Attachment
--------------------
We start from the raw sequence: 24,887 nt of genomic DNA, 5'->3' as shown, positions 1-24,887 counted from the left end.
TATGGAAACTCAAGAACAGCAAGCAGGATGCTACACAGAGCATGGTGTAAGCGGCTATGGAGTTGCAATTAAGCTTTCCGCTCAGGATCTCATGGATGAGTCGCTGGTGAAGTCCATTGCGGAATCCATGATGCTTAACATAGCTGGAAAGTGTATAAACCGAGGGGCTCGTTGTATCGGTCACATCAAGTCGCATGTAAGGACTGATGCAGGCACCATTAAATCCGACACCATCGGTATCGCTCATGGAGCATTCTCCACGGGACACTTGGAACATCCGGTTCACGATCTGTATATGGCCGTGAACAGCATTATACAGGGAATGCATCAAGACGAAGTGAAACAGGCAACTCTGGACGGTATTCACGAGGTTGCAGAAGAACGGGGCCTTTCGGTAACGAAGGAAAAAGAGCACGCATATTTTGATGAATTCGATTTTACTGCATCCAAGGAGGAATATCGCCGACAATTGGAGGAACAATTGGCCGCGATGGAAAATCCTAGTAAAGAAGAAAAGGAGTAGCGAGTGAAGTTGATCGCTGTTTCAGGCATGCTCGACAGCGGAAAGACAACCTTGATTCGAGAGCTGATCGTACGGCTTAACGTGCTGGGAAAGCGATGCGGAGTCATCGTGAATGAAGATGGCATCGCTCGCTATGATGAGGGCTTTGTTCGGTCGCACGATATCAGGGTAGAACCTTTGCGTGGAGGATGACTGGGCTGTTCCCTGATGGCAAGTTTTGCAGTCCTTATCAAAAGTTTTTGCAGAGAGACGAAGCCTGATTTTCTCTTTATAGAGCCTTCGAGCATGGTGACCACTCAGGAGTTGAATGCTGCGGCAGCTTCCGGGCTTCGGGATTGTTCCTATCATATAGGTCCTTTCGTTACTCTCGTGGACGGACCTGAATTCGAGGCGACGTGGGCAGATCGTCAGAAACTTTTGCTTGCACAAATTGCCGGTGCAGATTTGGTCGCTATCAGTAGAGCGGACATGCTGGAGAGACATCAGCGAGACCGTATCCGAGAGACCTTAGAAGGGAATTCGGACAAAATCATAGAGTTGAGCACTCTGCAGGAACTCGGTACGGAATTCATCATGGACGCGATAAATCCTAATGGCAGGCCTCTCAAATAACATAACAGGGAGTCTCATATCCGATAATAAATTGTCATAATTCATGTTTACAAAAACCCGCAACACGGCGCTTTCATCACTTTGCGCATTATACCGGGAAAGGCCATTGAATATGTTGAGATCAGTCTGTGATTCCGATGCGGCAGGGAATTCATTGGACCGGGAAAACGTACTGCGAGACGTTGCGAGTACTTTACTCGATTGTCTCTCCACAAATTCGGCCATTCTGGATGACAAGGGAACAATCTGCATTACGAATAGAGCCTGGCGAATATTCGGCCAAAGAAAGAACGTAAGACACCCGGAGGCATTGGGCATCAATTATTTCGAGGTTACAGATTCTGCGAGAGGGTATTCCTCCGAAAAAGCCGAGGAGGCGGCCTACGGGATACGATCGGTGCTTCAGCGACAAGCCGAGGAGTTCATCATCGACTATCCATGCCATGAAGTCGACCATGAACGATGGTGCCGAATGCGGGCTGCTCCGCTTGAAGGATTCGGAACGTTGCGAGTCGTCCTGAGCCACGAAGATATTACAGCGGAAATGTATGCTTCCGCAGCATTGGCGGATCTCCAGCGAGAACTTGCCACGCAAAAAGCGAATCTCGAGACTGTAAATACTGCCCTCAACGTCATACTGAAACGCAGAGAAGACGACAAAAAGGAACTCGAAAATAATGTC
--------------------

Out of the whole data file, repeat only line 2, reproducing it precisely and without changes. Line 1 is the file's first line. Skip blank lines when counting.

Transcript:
TATGGAAACTCAAGAACAGCAAGCAGGATGCTACACAGAGCATGGTGTAAGCGGCTATGGAGTTGCAATTAAGCTTTCCGCTCAGGATCTCATGGATGAGTCGCTGGTGAAGTCCATTGCGGAATCCATGATGCTTAACATAGCTGGAAAGTGTATAAACCGAGGGGCTCGTTGTATCGGTCACATCAAGTCGCATGTAAGGACTGATGCAGGCACCATTAAATCCGACACCATCGGTATCGCTCATGGAGCATTCTCCACGGGACACTTGGAACATCCGGTTCACGATCTGTATATGGCCGTGAACAGCATTATACAGGGAATGCATCAAGACGAAGTGAAACAGGCAACTCTGGACGGTATTCACGAGGTTGCAGAAGAACGGGGCCTTTCGGTAACGAAGGAAAAAGAGCACGCATATTTTGATGAATTCGATTTTACTGCATCCAAGGAGGAATATCGCCGACAATTGGAGGAACAATTGGCCGCGATGGAAAATCCTAGTAAAGAAGAAAAGGAGTAGCGAGTGAAGTTGATCGCTGTTTCAGGCATGCTCGACAGCGGAAAGACAACCTTGATTCGAGAGCTGATCGTACGGCTTAACGTGCTGGGAAAGCGATGCGGAGTCATCGTGAATGAAGATGGCATCGCTCGCTATGATGAGGGCTTTGTTCGGTCGCACGATATCAGGGTAGAACCTTTGCGTGGAGGATGACTGGGCTGTTCCCTGATGGCAAGTTTTGCAGTCCTTATCAAAAGTTTTTGCAGAGAGACGAAGCCTGATTTTCTCTTTATAGAGCCTTCGAGCATGGTGACCACTCAGGAGTTGAATGCTGCGGCAGCTTCCGGGCTTCGGGATTGTTCCTATCATATAGGTCCTTTCGTTACTCTCGTGGACGGACCTGAATTCGAGGCGACGTGGGCAGATCGTCAGAAACTTTTGCTTGCACAAATTGCCGGTGCAGATTTGGTCGCTATCAGTAGAGCGGACATGCTGGAGAGACATCAGCGAGACCGTATCCGAGAGACCTTAGAAGGGAATTCGGACAAAATCATAGAGTTGAGCACTCTGCAGGAACTCGGTACGGAATTCATCATGGACGCGATAAATCCTAATGGCAGGCCTCTCAAATAACATAACAGGGAGTCTCATATCCGATAATAAATTGTCATAATTCATGTTTACAAAAACCCGCAACACGGCGCTTTCATCACTTTGCGCATTATACCGGGAAAGGCCATTGAATATGTTGAGATCAGTCTGTGATTCCGATGCGGCAGGGAATTCATTGGACCGGGAAAACGTACTGCGAGACGTTGCGAGTACTTTACTCGATTGTCTCTCCACAAATTCGGCCATTCTGGATGACAAGGGAACAATCTGCATTACGAATAGAGCCTGGCGAATATTCGGCCAAAGAAAGAACGTAAGACACCCGGAGGCATTGGGCATCAATTATTTCGAGGTTACAGATTCTGCGAGAGGGTATTCCTCCGAAAAAGCCGAGGAGGCGGCCTACGGGATACGATCGGTGCTTCAGCGACAAGCCGAGGAGTTCATCATCGACTATCCATGCCATGAAGTCGACCATGAACGATGGTGCCGAATGCGGGCTGCTCCGCTTGAAGGATTCGGAACGTTGCGAGTCGTCCTGAGCCACGAAGATATTACAGCGGAAATGTATGCTTCCGCAGCATTGGCGGATCTCCAGCGAGAACTTGCCACGCAAAAAGCGAATCTCGAGACTGTAAATACTGCCCTCAACGTCATACTGAAACGCAGAGAAGACGACAAAAAGGAACTCGAAAATAATGTC